For the inaugural issue of The State, then, we kept the theme intentionally vague; fifteen writers from around the world responded in myriad voices and ways. Topics range from sociohistorical looks at sewers and single parenting throughout the ages, to reimagining a weedy field as a portmanteau of globalisation. Others take a more personal approach, interrogating experiences of Afropolitanism, of being a person of colour in post-9/11 America, and of returning to the Gulf with your tail between your legs. They are joined by two ‘website-specific installations’—exploring joblessness and speaking in tongues—which are scannable within these pages. (Though near-obsolete, we find ourselves especially fond of the QR code)
2. There is something to be said about launching a new print journal in this media climate. As writers and editors, we float in the ‘printernet’—that uncertain space inhabited by print cultures as they transition to mediated online forms. Publishing has been on dialysis for years; we keep up a deathwatch only occasionally peppered with reverent elegies. Yet for all we trust that print will continue to die, we don’t seem to quite believe in the internet, either. Even as we upload our lives to the cloud, we wonder whether the internet’s tubes just might break after all; whether it isn’t dangerously ephemeral, fleeting, transient; whether it will still be there tomorrow.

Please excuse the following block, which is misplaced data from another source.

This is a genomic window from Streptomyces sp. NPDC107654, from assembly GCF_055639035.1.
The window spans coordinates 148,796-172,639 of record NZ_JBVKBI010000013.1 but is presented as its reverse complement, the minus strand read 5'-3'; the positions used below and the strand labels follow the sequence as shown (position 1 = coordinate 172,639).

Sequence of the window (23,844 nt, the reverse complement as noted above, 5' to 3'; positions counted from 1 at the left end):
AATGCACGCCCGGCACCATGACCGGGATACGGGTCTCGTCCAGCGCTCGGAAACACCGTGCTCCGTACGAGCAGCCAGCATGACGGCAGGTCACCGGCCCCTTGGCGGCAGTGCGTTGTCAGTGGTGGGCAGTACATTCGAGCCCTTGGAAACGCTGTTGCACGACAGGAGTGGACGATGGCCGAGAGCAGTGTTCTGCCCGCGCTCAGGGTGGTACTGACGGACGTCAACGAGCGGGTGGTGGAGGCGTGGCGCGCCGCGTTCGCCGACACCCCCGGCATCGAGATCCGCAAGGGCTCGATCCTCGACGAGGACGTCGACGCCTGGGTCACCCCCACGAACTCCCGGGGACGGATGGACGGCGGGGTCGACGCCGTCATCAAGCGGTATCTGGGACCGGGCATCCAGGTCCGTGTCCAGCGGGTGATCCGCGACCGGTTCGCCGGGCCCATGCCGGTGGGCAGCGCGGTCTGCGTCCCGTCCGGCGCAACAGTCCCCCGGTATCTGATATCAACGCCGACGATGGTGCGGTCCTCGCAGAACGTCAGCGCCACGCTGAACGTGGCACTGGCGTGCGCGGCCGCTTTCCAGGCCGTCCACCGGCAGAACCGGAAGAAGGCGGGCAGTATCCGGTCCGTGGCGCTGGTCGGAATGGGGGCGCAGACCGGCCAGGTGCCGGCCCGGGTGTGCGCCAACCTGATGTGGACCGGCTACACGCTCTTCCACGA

We might also wonder what came first: the tablet or the book? Long before Facebook, we were painting our self portraits on cave walls. Long before Twitter, we were inscribing our daily annals onto wax tablets. Media is inherently cyclical, and seems doomed to repeat itself—as tragedy, as farce, as meme. The screen begins to resemble the page, which resembled the scrolls of antiquity, which in turn mimicked the screens of the future. Lather, rinse, repeat.
3. Fast-forward to 2070. Nature has engulfed and encroached upon the city; printed matter no longer exists. The page has become superseded by the screen, which covers every possible surface. The anatomy of the codex has been thoroughly contorted, its spine ruptured, and its pages vectored through time and space. Perhaps we should augment the page, and let it be a screen too.
FEATURED IN THIS ISSUE: